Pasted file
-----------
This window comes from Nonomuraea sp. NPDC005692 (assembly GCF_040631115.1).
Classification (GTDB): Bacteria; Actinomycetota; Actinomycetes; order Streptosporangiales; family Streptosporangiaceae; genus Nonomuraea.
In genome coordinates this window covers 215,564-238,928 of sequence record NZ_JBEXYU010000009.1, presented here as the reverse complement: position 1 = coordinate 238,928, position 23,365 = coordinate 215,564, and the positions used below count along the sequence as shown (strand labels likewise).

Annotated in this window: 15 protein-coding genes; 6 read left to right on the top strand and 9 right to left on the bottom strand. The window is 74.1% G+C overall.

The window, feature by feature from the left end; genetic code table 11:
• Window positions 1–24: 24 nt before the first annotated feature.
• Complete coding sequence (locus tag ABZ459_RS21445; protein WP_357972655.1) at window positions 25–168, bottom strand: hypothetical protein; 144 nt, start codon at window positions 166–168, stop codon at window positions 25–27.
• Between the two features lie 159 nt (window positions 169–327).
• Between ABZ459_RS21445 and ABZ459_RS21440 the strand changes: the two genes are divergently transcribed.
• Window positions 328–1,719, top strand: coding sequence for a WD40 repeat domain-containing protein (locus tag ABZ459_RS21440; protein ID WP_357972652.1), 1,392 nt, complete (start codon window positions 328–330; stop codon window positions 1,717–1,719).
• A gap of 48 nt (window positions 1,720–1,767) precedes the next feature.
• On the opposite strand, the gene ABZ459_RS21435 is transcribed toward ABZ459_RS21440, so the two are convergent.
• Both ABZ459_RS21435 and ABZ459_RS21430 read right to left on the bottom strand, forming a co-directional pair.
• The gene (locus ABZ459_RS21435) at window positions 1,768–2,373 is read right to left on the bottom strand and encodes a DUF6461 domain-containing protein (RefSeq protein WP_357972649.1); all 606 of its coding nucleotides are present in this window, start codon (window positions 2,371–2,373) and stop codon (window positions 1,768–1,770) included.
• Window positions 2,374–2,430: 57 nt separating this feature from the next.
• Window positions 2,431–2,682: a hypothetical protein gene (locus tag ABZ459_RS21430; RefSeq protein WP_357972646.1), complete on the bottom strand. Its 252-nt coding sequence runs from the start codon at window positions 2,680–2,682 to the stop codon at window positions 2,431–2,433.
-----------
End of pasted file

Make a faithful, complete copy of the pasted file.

This window comes from Nonomuraea sp. NPDC005692 (assembly GCF_040631115.1).
Classification (GTDB): Bacteria; Actinomycetota; Actinomycetes; order Streptosporangiales; family Streptosporangiaceae; genus Nonomuraea.
In genome coordinates this window covers 215,564-238,928 of sequence record NZ_JBEXYU010000009.1, presented here as the reverse complement: position 1 = coordinate 238,928, position 23,365 = coordinate 215,564, and the positions used below count along the sequence as shown (strand labels likewise).

Annotated in this window: 15 protein-coding genes; 6 read left to right on the top strand and 9 right to left on the bottom strand. The window is 74.1% G+C overall.

The window, feature by feature from the left end; genetic code table 11:
• Window positions 1–24: 24 nt before the first annotated feature.
• Complete coding sequence (locus tag ABZ459_RS21445; protein WP_357972655.1) at window positions 25–168, bottom strand: hypothetical protein; 144 nt, start codon at window positions 166–168, stop codon at window positions 25–27.
• Between the two features lie 159 nt (window positions 169–327).
• Between ABZ459_RS21445 and ABZ459_RS21440 the strand changes: the two genes are divergently transcribed.
• Window positions 328–1,719, top strand: coding sequence for a WD40 repeat domain-containing protein (locus tag ABZ459_RS21440; protein ID WP_357972652.1), 1,392 nt, complete (start codon window positions 328–330; stop codon window positions 1,717–1,719).
• A gap of 48 nt (window positions 1,720–1,767) precedes the next feature.
• On the opposite strand, the gene ABZ459_RS21435 is transcribed toward ABZ459_RS21440, so the two are convergent.
• Both ABZ459_RS21435 and ABZ459_RS21430 read right to left on the bottom strand, forming a co-directional pair.
• The gene (locus ABZ459_RS21435) at window positions 1,768–2,373 is read right to left on the bottom strand and encodes a DUF6461 domain-containing protein (RefSeq protein WP_357972649.1); all 606 of its coding nucleotides are present in this window, start codon (window positions 2,371–2,373) and stop codon (window positions 1,768–1,770) included.
• Window positions 2,374–2,430: 57 nt separating this feature from the next.
• Window positions 2,431–2,682: a hypothetical protein gene (locus tag ABZ459_RS21430; RefSeq protein WP_357972646.1), complete on the bottom strand. Its 252-nt coding sequence runs from the start codon at window positions 2,680–2,682 to the stop codon at window positions 2,431–2,433.